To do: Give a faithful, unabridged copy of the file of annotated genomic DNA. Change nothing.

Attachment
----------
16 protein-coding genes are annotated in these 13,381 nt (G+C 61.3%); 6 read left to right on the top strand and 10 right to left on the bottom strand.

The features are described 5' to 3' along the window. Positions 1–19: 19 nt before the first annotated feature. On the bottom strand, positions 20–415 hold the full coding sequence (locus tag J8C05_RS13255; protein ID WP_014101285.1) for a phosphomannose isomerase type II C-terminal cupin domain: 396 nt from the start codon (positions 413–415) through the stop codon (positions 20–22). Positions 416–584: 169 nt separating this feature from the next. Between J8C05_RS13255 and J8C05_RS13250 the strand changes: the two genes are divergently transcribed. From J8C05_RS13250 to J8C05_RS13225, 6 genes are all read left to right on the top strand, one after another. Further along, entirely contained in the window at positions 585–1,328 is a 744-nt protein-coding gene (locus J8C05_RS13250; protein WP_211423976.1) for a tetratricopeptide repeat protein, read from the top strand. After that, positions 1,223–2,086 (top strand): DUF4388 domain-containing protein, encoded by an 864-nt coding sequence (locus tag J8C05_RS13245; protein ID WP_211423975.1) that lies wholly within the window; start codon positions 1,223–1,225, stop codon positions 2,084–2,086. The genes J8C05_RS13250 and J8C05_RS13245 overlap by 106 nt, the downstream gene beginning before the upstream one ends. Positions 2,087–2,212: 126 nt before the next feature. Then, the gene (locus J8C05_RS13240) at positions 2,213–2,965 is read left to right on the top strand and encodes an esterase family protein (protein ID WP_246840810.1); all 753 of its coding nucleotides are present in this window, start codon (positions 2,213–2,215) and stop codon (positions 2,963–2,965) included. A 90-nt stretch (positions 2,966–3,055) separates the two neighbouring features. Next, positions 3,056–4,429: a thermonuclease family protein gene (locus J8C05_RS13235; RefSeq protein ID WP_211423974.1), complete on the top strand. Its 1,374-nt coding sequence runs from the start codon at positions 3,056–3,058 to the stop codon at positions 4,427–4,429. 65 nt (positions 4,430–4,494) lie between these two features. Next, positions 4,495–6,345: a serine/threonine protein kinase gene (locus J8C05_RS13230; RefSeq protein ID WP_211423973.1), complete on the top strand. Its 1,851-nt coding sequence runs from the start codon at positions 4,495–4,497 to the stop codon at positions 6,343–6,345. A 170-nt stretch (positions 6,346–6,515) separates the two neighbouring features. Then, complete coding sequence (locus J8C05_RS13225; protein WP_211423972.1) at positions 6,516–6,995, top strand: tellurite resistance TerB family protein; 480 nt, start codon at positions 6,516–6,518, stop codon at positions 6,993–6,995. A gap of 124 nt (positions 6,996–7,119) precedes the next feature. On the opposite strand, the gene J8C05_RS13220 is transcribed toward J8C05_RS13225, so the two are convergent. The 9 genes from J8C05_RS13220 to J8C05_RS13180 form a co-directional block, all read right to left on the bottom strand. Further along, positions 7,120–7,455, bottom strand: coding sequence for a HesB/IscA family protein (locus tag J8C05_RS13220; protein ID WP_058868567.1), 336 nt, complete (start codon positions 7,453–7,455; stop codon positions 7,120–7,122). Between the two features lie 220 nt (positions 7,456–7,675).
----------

16 protein-coding genes are annotated in these 13,381 nt (G+C 61.3%); 6 read left to right on the top strand and 10 right to left on the bottom strand.

The features are described 5' to 3' along the window. Positions 1–19: 19 nt before the first annotated feature. On the bottom strand, positions 20–415 hold the full coding sequence (locus tag J8C05_RS13255; protein ID WP_014101285.1) for a phosphomannose isomerase type II C-terminal cupin domain: 396 nt from the start codon (positions 413–415) through the stop codon (positions 20–22). Positions 416–584: 169 nt separating this feature from the next. Between J8C05_RS13255 and J8C05_RS13250 the strand changes: the two genes are divergently transcribed. From J8C05_RS13250 to J8C05_RS13225, 6 genes are all read left to right on the top strand, one after another. Further along, entirely contained in the window at positions 585–1,328 is a 744-nt protein-coding gene (locus J8C05_RS13250; protein WP_211423976.1) for a tetratricopeptide repeat protein, read from the top strand. After that, positions 1,223–2,086 (top strand): DUF4388 domain-containing protein, encoded by an 864-nt coding sequence (locus tag J8C05_RS13245; protein ID WP_211423975.1) that lies wholly within the window; start codon positions 1,223–1,225, stop codon positions 2,084–2,086. The genes J8C05_RS13250 and J8C05_RS13245 overlap by 106 nt, the downstream gene beginning before the upstream one ends. Positions 2,087–2,212: 126 nt before the next feature. Then, the gene (locus J8C05_RS13240) at positions 2,213–2,965 is read left to right on the top strand and encodes an esterase family protein (protein ID WP_246840810.1); all 753 of its coding nucleotides are present in this window, start codon (positions 2,213–2,215) and stop codon (positions 2,963–2,965) included. A 90-nt stretch (positions 2,966–3,055) separates the two neighbouring features. Next, positions 3,056–4,429: a thermonuclease family protein gene (locus J8C05_RS13235; RefSeq protein ID WP_211423974.1), complete on the top strand. Its 1,374-nt coding sequence runs from the start codon at positions 3,056–3,058 to the stop codon at positions 4,427–4,429. 65 nt (positions 4,430–4,494) lie between these two features. Next, positions 4,495–6,345: a serine/threonine protein kinase gene (locus J8C05_RS13230; RefSeq protein ID WP_211423973.1), complete on the top strand. Its 1,851-nt coding sequence runs from the start codon at positions 4,495–4,497 to the stop codon at positions 6,343–6,345. A 170-nt stretch (positions 6,346–6,515) separates the two neighbouring features. Then, complete coding sequence (locus J8C05_RS13225; protein WP_211423972.1) at positions 6,516–6,995, top strand: tellurite resistance TerB family protein; 480 nt, start codon at positions 6,516–6,518, stop codon at positions 6,993–6,995. A gap of 124 nt (positions 6,996–7,119) precedes the next feature. On the opposite strand, the gene J8C05_RS13220 is transcribed toward J8C05_RS13225, so the two are convergent. The 9 genes from J8C05_RS13220 to J8C05_RS13180 form a co-directional block, all read right to left on the bottom strand. Further along, positions 7,120–7,455, bottom strand: coding sequence for a HesB/IscA family protein (locus tag J8C05_RS13220; protein ID WP_058868567.1), 336 nt, complete (start codon positions 7,453–7,455; stop codon positions 7,120–7,122). Between the two features lie 220 nt (positions 7,456–7,675).